• Our mind is relentless at protecting us. It provides us with safety at all times – even when it’s not necessarily warranted. The safety I speak of includes protection from rejection, pain, disappointment, etc. Thank your mind for this! The “what ifs” are purposeful. For example, if we didn’t think “I’m going to fail the test” we may not be prompted to study. The challenge presents itself when the thought “I’m going to fail” becomes all-encompassing and impacts on a person’s self-confidence and ability to effectively study and concentrate on the material. Ask yourself if you have an overly overprotective mind and whether it sometimes gets in the way of you doing what you want to be doing?
  • Based on our mind’s protective mechanism, it tends to be naturally negative and goes to those dreaded places of looking at things through a negative lens. Mindfulness and meditative practices facilitates the effort to be in the present moment and retrain our mind to be flexible and open to other possibilities. In the ACT work I do, we call it “psychological flexibility.” I ask my patients; how else can they see it? What are other possibilities? It helps to open and expand the mind. Ask yourself whether you tend to see things through a negative lens and whether you take the opportunity to be flexible and expand your thinking?
  • Don’t believe everything you think. I have a sign with these words on my office door. Be cautious at accepting your thoughts as facts. Observe your thoughts, be curious about them, notice your judgments and ask how else can things or circumstances be considered? If it’s just a thought, try challenging it. If it’s a fact, then notice it, accept it, problem solve through it, while compassionately being with the thoughts and feelings that surface. Ask yourself whether you instantaneously accept thoughts as facts and whether you’re open to assessing and working through them no matter what the circumstances?
  • We are taught to be happy (“happily ever after”), “fix things that are broken”, “get rid of bad feelings and hold on to only the good ones”, and “what we think or feel is reflective of who we are.” With all of this, it makes it difficult for us to “BE OKAY” because rarely all of this falls into place. Part of our intrinsic humanness is acceptance of all that we are and are presented with, including the more comfortable and less comfortable thoughts and feelings. I always refer to it this way — never suggesting good and bad. That connotes that if we have bad thoughts than we’re bad and if we have good thoughts than we’re good. If this were the case our humanness would dictate that we’re all bad because negative and less comfortable thoughts are constantly being evoked. Ask yourself whether you judge yourself and others as “good” or “bad” and that you attempt to get rid of the negative and less comfortable thoughts and feelings?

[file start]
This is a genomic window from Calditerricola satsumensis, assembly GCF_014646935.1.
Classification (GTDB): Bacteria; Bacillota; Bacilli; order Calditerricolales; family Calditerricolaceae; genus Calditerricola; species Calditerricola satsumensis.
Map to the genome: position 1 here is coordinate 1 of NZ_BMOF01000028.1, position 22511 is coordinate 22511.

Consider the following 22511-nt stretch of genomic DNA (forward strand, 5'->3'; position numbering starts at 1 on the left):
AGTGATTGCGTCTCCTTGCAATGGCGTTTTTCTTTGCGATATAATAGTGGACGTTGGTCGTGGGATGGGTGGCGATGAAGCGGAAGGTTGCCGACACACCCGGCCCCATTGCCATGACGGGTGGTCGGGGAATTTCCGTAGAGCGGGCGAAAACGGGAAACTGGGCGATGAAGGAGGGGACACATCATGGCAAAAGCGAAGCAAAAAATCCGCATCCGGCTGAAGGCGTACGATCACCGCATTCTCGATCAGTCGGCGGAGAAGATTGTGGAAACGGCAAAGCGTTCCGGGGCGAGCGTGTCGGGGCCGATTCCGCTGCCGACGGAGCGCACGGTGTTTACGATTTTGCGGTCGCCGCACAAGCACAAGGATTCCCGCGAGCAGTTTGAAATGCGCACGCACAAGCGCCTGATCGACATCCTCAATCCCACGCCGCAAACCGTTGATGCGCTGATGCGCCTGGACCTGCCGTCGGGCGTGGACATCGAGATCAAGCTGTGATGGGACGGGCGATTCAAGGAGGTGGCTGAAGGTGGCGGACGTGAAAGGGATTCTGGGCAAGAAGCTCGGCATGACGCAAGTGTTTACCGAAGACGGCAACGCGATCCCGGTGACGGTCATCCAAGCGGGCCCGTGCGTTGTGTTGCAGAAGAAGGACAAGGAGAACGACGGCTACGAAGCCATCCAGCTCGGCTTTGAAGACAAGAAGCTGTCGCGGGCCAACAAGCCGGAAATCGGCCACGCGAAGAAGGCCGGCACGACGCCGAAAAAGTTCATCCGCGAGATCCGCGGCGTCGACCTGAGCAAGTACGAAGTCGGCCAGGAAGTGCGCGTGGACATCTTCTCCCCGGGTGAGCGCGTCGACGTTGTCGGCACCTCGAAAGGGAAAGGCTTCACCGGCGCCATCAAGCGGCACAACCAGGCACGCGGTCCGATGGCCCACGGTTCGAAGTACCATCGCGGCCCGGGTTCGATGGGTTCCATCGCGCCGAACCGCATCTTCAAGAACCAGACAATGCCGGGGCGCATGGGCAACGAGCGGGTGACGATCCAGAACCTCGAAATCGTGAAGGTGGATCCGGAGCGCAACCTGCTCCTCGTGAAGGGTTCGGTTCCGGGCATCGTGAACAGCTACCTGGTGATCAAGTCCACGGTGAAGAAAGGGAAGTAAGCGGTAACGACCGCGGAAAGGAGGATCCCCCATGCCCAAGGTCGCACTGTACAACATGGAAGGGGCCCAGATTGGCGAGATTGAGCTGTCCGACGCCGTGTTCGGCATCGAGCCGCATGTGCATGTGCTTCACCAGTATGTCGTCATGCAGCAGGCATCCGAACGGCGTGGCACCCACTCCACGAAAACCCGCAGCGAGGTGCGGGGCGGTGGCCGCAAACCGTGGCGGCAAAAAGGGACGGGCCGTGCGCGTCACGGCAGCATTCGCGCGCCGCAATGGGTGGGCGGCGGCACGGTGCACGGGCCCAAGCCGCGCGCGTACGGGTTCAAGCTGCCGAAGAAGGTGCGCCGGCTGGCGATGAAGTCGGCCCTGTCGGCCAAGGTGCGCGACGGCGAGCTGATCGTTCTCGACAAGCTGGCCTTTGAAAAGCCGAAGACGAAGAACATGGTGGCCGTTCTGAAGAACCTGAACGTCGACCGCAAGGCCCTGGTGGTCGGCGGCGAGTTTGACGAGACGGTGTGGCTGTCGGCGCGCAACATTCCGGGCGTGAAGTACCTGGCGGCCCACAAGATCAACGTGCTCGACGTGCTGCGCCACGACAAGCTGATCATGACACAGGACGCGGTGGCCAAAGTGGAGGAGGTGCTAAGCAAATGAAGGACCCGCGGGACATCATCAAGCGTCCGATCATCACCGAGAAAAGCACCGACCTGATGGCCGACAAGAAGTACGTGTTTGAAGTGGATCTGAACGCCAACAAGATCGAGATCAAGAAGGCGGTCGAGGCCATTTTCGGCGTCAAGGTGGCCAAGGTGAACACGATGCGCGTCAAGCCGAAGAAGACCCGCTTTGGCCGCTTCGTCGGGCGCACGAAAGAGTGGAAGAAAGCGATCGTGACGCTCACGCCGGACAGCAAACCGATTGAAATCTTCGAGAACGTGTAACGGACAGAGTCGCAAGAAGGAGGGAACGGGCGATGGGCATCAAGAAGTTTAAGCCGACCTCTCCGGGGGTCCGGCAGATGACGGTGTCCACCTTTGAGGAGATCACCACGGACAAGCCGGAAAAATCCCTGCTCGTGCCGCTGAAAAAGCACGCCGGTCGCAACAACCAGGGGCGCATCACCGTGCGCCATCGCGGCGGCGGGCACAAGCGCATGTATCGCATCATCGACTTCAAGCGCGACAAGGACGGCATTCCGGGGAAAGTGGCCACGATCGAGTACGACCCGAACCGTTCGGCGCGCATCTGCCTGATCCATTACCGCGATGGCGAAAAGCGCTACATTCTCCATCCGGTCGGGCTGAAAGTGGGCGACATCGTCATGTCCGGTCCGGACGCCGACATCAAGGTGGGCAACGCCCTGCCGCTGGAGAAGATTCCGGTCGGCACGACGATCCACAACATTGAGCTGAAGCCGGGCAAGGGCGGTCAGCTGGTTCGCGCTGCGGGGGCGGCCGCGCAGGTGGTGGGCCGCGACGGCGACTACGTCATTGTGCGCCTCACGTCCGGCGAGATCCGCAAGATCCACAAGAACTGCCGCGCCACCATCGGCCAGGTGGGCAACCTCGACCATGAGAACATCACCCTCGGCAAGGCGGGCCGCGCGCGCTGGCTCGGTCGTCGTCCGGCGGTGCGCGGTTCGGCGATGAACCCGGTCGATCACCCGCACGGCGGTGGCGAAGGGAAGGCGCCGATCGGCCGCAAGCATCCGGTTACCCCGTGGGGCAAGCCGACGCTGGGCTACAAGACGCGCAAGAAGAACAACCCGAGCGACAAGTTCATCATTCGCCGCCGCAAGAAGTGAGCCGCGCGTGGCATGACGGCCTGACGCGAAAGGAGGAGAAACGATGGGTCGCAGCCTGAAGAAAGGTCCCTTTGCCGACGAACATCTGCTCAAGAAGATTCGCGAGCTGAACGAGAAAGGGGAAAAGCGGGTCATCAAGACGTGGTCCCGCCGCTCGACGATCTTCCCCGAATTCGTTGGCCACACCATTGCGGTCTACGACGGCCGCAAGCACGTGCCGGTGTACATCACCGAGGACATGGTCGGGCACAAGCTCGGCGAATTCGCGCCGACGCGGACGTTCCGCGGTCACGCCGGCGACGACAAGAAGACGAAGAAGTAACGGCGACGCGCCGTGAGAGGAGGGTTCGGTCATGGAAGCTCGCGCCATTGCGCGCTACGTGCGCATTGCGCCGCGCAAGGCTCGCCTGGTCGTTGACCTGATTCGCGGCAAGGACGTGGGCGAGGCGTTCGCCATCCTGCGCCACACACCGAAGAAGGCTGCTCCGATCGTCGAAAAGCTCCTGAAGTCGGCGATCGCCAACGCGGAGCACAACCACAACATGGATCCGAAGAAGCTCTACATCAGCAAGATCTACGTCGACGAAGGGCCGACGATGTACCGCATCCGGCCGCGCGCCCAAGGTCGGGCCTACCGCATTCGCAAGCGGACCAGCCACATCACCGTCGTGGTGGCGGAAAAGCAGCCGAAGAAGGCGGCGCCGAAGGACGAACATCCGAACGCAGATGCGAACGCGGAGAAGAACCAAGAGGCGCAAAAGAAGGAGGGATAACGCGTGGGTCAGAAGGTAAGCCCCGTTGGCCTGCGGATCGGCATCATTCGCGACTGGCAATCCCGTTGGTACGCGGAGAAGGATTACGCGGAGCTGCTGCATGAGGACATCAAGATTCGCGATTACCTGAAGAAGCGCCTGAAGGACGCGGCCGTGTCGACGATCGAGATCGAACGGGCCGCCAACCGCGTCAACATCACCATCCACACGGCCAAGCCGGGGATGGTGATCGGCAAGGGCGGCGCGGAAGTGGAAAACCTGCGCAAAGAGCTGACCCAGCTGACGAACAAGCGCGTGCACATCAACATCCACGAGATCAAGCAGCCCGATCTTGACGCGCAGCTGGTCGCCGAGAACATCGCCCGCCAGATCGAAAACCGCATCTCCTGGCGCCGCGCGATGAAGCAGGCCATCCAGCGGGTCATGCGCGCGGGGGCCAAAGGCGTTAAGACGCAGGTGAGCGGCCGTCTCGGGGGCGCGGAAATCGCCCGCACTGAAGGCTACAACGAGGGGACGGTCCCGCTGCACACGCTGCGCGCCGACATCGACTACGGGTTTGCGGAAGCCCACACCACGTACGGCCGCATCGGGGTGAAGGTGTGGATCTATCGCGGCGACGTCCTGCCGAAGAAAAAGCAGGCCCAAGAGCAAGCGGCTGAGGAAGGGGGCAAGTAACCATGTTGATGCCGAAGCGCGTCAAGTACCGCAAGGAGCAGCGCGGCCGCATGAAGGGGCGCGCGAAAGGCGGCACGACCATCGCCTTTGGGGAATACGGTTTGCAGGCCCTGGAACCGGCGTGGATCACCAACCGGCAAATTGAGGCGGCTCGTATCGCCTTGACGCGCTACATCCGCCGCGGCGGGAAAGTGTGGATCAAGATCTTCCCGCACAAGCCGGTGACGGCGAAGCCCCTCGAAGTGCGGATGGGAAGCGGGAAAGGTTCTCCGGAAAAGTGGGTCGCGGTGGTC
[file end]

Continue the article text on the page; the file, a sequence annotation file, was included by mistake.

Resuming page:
• We all strive to be accepted and sought after and want to believe that we’re not the cause of someone else’s pain or discomfort. Because of this we are sometimes hypervigilant because of the fear that we are. There lies why we get confused and have conflicting thoughts and feelings about our “selfishness” and our need for “self-preservation.” When we perceive ourselves as being “selfish”, we experience ourselves as being mean, self-centered, self-serving, and non-caring. It serves us well to accept that sometimes we need to make decisions that are based on our own needs for the sake of self-preservation, despite whether it may make someone uncomfortable or negatively impact them. The key is whether in our decision making that we truly ponder about the impact on others and take that into consideration in our decision making. Ask yourself whether you judge yourself for considering your needs and if you take the time to reflect on the impact it has on others in the process?

Accept, appreciate and be proud of all that you are. Part of us accepting our own “humanness” allows us to appreciate the “humanness” of others inclusive of their thoughts, feelings, perceptions and judgments. Approach the world with curiosity and flexibility, it will open you up to many new experiences and possibilities to facilitate personal growth and self-satisfaction.

 

How To Tame Your Anxious Mind

Michelle Maidenberg, Ph.D.

My name is Michelle P. Maidenberg, Ph.D., MPH, LCSW-R, CGP. I am a health and mental health advocate. I maintain a private practice in Harrison, NY and am the Co-Founder and Clinical Director of Thru My Eyes Foundation. I enjoy publishing, presenting and doing advocacy work.


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APA Reference
Maidenberg, M. (2018). How To Tame Your Anxious Mind. Psych Central. Retrieved on July 22, 2018, from https://blogs.psychcentral.com/thoughts-therapist/2018/04/how-to-tame-your-anxious-mind/

 

Last updated: 10 Apr 2018
Last reviewed: By John M. Grohol, Psy.D. on 10 Apr 2018
Published on PsychCentral.com. All rights reserved.